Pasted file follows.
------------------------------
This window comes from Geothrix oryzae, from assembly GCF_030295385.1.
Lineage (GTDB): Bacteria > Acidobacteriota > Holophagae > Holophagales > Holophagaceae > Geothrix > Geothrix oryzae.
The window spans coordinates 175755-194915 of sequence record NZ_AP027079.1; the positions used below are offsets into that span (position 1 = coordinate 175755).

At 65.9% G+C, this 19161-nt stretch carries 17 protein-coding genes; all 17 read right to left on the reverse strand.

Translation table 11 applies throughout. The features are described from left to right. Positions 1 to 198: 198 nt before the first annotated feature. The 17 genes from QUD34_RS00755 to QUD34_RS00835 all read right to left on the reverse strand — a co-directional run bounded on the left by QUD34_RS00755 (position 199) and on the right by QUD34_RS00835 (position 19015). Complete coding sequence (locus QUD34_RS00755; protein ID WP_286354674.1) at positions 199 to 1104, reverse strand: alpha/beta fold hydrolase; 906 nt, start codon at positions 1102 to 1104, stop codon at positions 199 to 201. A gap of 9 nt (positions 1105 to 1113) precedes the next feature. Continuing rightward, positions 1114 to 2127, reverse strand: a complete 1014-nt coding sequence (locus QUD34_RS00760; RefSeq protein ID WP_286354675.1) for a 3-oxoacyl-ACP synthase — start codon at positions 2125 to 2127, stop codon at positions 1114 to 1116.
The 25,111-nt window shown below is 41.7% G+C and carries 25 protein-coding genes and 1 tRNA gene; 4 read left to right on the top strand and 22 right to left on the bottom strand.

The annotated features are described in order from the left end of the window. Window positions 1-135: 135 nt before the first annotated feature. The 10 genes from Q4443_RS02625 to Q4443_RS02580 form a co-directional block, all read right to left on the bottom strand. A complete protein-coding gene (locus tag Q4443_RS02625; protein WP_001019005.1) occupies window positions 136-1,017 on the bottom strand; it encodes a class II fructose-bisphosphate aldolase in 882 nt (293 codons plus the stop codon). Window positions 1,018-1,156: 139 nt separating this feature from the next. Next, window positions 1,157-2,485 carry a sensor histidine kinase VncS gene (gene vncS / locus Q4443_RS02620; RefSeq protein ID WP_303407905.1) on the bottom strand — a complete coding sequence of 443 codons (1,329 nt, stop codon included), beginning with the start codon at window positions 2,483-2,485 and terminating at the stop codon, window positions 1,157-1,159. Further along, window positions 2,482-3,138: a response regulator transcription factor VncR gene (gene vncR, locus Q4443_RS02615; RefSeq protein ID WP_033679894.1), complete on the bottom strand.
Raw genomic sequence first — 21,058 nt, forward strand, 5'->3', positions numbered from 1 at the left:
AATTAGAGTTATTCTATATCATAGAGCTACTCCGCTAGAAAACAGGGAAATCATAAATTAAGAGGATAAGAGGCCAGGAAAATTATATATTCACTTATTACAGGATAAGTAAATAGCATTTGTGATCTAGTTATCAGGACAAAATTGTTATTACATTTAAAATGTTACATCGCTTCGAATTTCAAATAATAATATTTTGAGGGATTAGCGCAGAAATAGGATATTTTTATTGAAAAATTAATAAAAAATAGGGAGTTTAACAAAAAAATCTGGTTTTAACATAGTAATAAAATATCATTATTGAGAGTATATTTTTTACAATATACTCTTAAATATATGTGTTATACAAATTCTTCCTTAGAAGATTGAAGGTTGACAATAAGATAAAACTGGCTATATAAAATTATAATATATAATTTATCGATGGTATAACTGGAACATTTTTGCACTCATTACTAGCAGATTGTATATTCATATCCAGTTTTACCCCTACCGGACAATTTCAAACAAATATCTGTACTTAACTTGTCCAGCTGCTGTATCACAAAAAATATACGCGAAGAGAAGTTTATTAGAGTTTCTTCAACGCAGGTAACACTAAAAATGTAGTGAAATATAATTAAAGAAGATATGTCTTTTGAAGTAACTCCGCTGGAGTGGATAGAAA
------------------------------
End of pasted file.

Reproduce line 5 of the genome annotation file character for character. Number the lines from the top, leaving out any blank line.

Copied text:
Translation table 11 applies throughout. The features are described from left to right. Positions 1 to 198: 198 nt before the first annotated feature. The 17 genes from QUD34_RS00755 to QUD34_RS00835 all read right to left on the reverse strand — a co-directional run bounded on the left by QUD34_RS00755 (position 199) and on the right by QUD34_RS00835 (position 19015). Complete coding sequence (locus QUD34_RS00755; protein ID WP_286354674.1) at positions 199 to 1104, reverse strand: alpha/beta fold hydrolase; 906 nt, start codon at positions 1102 to 1104, stop codon at positions 199 to 201. A gap of 9 nt (positions 1105 to 1113) precedes the next feature. Continuing rightward, positions 1114 to 2127, reverse strand: a complete 1014-nt coding sequence (locus QUD34_RS00760; RefSeq protein ID WP_286354675.1) for a 3-oxoacyl-ACP synthase — start codon at positions 2125 to 2127, stop codon at positions 1114 to 1116.